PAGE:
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6/30/19 8:00 PM-6:00 AM, 10 hours; 7/1/19 8:00 PM-6:00 AM, 10 hours; 7/4/19 8:00 PM-6:00

AM, 10 hours; 6/5/19 8:00 PM-6:00 AM, 10 hours; 7/6/19 8:00 PM- 8:00 AM, 10 hours
Hours worked this week – 50
Total hours – 328/456

The week of July 4 brought quite a few trauma patients to the ER with injuries from the

fireworks. Burns of various degrees on multiple body parts - some minor, some major. I do not

think that common sense was applied when the fireworks were dispensed. Who thinks it is a

good idea to give the baby a sparkler? Or let the 8-year-old help to light the large rockets? Is that

a portion of that child abuse? It was enlightening to see the evidence of either poor judgement or

a momentary lack of good sense in the heat of the moment. The days after the holiday also

brought in those people who are noncompliant with their medical regimens - the dialysis

patients who missed their hemodialysis sessions or were not compliant with the low salt, limited

fluid intake or the heart failure patients that needed to eat the hotdogs, salty foods and drink or

the diabetics that were having too much fun to take their insulin or abide by low sugar intakes.

The hospital admissions were up after the holiday. It was interesting to see how the staff

dealt with the "regulars" that need the same thing as last holiday or those that "ran thru" their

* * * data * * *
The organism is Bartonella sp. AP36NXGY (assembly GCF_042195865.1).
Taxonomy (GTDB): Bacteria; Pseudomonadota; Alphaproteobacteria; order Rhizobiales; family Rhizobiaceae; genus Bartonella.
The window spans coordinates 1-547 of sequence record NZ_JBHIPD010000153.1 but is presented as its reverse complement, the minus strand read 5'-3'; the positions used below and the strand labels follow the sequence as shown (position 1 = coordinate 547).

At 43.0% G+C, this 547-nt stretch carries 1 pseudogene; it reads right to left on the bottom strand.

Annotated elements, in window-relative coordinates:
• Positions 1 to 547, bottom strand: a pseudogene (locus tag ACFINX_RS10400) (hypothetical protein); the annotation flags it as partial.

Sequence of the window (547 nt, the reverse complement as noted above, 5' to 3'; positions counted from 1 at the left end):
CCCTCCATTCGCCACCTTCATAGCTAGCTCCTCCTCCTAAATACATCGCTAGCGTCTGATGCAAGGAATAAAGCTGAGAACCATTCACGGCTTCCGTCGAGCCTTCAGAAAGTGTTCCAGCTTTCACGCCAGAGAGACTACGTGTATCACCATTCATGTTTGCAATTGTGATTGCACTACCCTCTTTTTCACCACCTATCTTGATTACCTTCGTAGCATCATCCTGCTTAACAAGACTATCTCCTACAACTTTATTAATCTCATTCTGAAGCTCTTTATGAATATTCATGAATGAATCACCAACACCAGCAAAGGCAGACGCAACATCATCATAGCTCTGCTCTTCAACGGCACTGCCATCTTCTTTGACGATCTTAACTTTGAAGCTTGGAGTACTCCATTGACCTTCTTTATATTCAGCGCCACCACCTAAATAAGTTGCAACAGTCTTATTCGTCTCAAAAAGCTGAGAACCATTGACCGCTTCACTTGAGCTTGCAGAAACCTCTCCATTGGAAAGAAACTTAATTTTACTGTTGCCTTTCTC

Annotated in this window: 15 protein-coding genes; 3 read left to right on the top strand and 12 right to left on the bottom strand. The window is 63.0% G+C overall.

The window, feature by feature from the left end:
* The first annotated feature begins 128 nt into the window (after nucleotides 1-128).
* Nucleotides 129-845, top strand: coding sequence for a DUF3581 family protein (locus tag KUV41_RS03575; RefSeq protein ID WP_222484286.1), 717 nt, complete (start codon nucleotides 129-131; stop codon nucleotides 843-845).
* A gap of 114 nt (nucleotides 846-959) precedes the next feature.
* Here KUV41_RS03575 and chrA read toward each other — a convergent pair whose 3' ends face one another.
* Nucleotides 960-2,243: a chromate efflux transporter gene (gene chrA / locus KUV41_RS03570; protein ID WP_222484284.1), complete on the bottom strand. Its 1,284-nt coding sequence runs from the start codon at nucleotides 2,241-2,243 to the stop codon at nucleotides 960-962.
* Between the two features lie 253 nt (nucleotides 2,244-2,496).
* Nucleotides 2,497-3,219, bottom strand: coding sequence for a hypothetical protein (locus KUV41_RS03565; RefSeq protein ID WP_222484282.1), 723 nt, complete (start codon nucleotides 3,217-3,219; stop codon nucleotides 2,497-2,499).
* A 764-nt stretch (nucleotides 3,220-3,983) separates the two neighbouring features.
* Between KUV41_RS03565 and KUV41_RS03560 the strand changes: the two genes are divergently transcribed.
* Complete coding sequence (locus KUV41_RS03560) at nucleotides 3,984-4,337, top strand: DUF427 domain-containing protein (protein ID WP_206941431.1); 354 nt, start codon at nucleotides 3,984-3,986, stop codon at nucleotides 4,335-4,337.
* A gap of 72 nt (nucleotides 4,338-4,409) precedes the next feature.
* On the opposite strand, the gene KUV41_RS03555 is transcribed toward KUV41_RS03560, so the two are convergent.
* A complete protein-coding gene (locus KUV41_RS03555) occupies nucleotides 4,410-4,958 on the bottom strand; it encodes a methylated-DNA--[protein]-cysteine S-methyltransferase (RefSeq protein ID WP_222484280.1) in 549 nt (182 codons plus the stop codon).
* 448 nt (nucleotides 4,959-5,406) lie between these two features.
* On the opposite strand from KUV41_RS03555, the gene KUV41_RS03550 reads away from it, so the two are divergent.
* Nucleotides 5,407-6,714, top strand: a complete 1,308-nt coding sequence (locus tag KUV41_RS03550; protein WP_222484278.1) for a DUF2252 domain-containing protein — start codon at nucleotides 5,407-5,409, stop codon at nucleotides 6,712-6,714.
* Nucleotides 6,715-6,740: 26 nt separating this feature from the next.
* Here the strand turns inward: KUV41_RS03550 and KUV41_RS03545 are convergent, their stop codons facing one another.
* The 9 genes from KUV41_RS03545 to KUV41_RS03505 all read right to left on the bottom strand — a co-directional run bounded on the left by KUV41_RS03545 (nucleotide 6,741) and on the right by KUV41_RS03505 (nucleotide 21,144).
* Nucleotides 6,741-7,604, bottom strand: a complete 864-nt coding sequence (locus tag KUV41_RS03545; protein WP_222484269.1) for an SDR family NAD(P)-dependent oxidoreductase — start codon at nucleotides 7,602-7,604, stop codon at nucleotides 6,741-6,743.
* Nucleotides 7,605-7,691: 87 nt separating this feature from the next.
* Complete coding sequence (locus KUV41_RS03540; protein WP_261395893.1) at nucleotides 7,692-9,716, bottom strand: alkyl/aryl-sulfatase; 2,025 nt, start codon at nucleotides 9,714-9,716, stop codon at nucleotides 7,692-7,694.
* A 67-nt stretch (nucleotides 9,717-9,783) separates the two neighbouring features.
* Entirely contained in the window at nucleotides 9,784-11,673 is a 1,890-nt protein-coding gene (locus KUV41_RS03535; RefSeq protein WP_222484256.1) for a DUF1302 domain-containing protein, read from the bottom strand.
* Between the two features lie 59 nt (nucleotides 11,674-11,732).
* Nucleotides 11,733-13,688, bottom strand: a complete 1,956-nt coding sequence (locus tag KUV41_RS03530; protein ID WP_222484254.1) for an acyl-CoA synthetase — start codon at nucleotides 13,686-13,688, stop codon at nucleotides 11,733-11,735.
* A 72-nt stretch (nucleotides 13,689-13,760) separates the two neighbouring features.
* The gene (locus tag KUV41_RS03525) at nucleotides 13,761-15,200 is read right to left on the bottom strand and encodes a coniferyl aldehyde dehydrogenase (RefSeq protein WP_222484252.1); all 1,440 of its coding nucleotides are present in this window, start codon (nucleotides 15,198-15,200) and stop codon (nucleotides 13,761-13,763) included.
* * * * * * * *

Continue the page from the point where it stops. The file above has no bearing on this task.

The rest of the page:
designated amount of pain medication stated in their pain contracts and now want more.

Dealing with a team of people, all who have different outlooks, opinions, jobs, skill sets

and responsibilities is interesting to step back and watch. It seems like every job interacts or

impacts the next, like the rungs of a ladder. It runs smoothly enough with critical issues, but the

mundane, or "routine" cases can led to frayed edges and tempers when someone perceives that

they are not working hard as hard as they are, or make a poor clinical decision, or is being slow.

The same thing happens at Publix, but that does not impact people’s lives. Learning how to be

part of a group, or team with responsibilities and accountability is yet another skill that needs to
be mastered. Group projects in school do not come close to the reality of it, but I guess are as

close as the professor can get.

I am learning a lot from discussing topics with the variety of people found in the ER.

There are many different professional fields represented and pretty much all of them are willing

to discuss the pros and cons of their chosen professions and the responsibilities inherent in their

fields. Most of them would continue in the same field, but many are actively working to change

fields and improve themselves. Others are burnt out in their current field and want different

challenges. Many of them are eager for me not to repeat the mistakes they made as young people

just starting out. Although they fight amongst themselves, it takes a village.